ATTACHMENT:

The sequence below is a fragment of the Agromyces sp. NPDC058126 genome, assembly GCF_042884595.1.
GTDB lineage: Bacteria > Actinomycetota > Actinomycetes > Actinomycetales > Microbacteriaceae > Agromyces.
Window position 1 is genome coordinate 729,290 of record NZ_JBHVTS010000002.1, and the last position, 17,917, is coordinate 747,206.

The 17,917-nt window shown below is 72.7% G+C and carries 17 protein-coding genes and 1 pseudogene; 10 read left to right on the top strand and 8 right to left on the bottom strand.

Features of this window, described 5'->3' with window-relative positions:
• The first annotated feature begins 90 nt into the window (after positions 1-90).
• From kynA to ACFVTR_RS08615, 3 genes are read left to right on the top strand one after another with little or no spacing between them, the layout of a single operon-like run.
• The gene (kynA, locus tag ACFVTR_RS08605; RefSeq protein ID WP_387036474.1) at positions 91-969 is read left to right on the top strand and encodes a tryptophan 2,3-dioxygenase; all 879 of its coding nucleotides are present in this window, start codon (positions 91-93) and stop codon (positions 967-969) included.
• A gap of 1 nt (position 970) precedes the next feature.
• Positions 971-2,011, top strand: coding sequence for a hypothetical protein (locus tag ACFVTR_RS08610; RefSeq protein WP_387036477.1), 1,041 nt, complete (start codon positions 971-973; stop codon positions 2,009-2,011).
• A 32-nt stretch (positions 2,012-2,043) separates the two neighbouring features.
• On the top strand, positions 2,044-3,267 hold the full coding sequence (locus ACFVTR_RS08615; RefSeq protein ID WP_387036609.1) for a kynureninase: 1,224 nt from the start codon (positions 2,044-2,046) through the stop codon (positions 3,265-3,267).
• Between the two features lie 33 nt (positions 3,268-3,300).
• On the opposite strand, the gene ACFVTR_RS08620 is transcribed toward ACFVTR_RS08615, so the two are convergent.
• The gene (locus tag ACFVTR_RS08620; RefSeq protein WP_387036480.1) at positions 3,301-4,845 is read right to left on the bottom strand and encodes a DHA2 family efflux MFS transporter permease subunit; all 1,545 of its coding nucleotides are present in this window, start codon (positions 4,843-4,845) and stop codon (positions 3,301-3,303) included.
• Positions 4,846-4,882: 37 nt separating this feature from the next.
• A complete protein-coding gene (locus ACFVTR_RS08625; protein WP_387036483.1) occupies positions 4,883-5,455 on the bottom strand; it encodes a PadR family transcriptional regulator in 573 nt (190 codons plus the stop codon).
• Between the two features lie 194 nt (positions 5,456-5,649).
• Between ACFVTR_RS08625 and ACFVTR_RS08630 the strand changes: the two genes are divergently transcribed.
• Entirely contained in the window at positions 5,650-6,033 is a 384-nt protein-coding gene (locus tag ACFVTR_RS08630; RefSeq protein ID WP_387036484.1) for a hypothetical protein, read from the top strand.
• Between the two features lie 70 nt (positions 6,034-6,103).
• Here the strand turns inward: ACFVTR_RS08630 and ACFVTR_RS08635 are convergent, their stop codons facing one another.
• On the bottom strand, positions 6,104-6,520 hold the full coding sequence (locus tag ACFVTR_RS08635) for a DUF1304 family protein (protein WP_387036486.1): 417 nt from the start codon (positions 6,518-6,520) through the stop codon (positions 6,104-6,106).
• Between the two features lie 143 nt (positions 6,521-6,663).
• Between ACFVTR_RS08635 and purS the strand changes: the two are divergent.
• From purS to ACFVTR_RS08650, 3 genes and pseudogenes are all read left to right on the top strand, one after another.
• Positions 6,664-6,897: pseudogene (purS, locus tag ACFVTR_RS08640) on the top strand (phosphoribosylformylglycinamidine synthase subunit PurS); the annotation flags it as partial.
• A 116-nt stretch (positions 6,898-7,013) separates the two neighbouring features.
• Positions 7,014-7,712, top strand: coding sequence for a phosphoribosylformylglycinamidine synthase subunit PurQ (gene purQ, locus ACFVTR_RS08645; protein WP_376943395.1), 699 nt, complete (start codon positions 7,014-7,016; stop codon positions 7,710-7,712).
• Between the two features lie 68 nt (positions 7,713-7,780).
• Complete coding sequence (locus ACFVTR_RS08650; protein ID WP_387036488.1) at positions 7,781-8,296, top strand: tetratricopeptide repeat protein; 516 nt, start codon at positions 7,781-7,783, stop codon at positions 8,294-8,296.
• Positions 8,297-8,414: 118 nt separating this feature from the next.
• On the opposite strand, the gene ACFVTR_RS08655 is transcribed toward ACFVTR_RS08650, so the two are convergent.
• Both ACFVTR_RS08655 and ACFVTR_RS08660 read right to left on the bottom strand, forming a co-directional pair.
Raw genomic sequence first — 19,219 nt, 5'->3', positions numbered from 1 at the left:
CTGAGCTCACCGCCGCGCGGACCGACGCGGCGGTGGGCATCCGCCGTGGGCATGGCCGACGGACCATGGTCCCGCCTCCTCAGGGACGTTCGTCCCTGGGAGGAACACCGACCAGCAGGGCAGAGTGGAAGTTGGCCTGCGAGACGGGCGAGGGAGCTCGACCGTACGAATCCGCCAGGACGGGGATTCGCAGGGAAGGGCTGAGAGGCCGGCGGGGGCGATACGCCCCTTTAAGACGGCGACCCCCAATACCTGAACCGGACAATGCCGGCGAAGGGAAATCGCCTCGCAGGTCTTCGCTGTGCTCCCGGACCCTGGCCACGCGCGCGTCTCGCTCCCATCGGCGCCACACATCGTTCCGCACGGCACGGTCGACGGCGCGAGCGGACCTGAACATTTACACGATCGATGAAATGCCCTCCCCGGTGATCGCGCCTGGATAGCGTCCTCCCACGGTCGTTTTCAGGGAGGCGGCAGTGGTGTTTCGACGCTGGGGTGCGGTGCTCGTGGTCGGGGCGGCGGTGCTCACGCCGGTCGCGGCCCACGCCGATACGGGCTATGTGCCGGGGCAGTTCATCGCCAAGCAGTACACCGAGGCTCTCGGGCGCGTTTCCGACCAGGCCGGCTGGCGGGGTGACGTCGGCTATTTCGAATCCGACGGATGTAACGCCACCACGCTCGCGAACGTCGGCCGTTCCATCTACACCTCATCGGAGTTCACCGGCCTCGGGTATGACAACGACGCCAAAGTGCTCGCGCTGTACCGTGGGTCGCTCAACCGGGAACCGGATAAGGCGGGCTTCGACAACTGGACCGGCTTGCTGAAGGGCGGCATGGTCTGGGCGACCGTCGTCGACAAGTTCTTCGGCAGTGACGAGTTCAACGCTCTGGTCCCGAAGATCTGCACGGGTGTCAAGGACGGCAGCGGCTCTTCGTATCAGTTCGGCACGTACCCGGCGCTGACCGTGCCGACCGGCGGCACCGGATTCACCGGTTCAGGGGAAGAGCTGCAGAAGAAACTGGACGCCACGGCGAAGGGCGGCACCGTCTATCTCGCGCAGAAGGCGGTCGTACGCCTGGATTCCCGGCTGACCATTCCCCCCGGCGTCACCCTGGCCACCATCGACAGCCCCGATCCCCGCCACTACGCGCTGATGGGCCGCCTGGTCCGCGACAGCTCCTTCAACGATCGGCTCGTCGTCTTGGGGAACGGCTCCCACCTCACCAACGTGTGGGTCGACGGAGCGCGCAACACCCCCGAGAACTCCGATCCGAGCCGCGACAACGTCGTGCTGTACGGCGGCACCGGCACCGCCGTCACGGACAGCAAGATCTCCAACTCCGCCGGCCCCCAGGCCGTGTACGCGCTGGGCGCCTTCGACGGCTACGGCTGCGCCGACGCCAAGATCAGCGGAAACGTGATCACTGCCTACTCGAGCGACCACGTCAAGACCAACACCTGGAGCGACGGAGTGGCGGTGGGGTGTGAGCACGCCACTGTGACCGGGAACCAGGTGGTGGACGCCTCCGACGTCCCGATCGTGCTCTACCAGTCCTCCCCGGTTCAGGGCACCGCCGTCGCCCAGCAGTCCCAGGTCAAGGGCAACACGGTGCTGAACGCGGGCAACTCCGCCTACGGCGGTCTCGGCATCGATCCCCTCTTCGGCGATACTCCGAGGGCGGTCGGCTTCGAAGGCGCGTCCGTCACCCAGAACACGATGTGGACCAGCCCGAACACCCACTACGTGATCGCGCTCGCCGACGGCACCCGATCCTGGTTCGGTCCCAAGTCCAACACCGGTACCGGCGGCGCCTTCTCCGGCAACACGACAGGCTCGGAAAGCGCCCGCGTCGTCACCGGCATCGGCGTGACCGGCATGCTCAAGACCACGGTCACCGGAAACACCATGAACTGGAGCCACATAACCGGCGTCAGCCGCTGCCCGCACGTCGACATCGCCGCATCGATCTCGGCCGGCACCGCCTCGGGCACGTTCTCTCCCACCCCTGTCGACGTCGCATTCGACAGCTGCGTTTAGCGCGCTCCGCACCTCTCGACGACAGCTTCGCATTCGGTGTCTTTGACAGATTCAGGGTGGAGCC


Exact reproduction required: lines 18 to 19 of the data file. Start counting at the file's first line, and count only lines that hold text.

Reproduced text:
• Between the two features lie 194 nt (positions 5,456-5,649).
• Between ACFVTR_RS08625 and ACFVTR_RS08630 the strand changes: the two genes are divergently transcribed.